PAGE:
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Expert Opin Drug Saf. 2009 Jan;8(1):15-32. doi: 10.1517/14740330802597821 .

How safe is the use of thiazolidinediones in clinical practice?

Author information

1
Department of Internal Medicine, University of Ioannina, School of Medicine, Ioannina 45110, Greece. egepi@cc.uoi.gr

Abstract

BACKGROUND:

Thiazolidinediones (TZDs) are widely used antidiabetic drugs with proven efficacy regarding mainly surrogate markers of diabetes management. However, efficacy on surrogate markers may not always translate into benefits in clinical outcomes. Thiazolidinediones are usually well tolerated; however, their use may be associated with several adverse effects. The first TZD, troglitazone, was withdrawn from the market owing to serious hepatotoxicity. However, this does not seem to be the case with newer TZDs.

OBJECTIVE:

The aim of the present review is to discuss the safety profile of this drug class.

METHODS:

We searched PubMed up to July 2008 using relevant keywords.

CONCLUSIONS:

Common side effects associated with TZDs include edema, weight gain, macular edema and heart failure. Moreover, they may cause hypoglycemia when combined with other antidiabetic drugs as well as decrease hematocrit and hemoglobin levels. Increased bone fracture risk is another TZD-related side effect. Thiazolidinediones tend to increase serum low density lipoprotein cholesterol levels, with rosiglitazone having a more pronounced effect compared with pioglitazone. Moreover, rosiglitazone increases low density lipoprotein particle concentration in contrast to pioglitazone where a decrease is observed. Rosiglitazone has been associated with an increase in myocardial infarction incidence. On the other hand, pioglitazone may reduce cardiovascular events. Overall, TZDs are valuable drugs for diabetes management but physicians should keep in mind that they are associated with several adverse events, the most prominent of which is heart failure.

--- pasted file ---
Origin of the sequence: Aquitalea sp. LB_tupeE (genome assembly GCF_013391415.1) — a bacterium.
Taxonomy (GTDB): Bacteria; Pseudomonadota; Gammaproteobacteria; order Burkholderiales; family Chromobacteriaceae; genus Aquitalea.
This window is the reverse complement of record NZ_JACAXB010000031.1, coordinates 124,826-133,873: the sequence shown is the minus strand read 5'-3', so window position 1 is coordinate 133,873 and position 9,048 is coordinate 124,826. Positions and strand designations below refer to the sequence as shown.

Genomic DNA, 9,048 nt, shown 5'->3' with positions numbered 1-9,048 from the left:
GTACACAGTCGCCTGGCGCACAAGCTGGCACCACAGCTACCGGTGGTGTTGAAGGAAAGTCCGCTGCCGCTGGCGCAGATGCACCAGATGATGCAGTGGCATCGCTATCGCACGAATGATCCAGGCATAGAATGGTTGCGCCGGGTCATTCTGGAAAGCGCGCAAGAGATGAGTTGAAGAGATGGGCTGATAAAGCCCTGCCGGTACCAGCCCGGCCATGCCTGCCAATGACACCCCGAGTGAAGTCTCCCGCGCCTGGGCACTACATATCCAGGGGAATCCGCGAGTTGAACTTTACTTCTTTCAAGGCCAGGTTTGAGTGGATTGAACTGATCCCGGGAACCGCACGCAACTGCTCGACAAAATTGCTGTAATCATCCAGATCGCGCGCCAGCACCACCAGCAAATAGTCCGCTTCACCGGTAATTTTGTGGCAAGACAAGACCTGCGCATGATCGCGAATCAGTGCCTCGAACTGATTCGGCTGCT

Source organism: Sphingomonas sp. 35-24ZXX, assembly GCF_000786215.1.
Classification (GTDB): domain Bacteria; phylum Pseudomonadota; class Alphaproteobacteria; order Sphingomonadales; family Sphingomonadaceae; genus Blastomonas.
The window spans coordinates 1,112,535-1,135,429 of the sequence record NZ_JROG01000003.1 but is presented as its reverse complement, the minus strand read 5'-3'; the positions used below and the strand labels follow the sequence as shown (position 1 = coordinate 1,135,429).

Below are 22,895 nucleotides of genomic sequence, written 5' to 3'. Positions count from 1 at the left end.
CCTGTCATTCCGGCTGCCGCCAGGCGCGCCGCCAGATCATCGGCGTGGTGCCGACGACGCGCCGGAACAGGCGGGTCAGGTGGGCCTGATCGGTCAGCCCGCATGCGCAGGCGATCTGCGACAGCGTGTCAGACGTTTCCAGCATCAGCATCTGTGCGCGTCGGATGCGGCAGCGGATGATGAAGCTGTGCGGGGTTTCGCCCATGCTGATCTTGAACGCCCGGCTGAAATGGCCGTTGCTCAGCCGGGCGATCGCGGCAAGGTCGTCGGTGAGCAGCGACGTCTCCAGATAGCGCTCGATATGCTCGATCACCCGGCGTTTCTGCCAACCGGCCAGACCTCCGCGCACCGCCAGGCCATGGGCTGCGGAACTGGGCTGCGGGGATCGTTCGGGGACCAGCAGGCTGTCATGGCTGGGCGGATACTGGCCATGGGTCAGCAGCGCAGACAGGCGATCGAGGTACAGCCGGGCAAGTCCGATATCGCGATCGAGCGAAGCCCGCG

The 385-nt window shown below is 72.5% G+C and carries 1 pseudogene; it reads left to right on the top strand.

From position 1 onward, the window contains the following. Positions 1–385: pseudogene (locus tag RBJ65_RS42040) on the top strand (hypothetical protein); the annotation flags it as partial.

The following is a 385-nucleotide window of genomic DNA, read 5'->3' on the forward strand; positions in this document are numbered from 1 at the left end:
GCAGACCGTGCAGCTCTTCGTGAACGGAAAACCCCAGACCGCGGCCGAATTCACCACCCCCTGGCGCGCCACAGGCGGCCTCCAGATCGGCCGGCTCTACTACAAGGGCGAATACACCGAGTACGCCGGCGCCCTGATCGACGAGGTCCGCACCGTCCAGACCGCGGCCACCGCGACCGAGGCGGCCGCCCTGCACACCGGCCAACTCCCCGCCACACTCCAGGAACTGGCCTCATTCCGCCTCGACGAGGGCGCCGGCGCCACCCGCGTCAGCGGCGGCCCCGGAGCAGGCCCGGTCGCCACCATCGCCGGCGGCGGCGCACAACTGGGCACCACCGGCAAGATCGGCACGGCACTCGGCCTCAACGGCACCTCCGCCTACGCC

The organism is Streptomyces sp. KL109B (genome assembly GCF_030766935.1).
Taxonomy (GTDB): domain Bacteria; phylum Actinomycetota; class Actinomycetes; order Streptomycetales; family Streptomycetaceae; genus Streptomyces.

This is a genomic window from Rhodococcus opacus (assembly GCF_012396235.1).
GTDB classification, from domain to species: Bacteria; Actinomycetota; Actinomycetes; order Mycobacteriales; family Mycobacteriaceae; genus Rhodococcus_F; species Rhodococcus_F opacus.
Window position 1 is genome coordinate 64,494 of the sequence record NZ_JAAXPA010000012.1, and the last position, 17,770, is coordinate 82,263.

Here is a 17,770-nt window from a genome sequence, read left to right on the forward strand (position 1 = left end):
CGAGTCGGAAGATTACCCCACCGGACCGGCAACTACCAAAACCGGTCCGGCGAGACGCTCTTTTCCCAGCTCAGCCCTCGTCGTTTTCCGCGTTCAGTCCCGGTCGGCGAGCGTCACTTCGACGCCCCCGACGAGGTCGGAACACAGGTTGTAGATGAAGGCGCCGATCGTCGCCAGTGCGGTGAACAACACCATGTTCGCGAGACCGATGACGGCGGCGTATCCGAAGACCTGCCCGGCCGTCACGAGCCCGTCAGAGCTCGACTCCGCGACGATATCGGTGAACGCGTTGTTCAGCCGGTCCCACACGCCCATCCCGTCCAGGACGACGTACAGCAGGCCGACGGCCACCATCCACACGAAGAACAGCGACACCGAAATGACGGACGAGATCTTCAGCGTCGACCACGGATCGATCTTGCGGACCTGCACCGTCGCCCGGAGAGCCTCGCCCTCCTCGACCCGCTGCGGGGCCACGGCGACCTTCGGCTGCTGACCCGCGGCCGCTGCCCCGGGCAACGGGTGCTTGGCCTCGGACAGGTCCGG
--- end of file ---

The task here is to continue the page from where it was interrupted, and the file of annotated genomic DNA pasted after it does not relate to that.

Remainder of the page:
PMID:
19236215
DOI:
10.1517/14740330802597821
[Indexed for MEDLINE]

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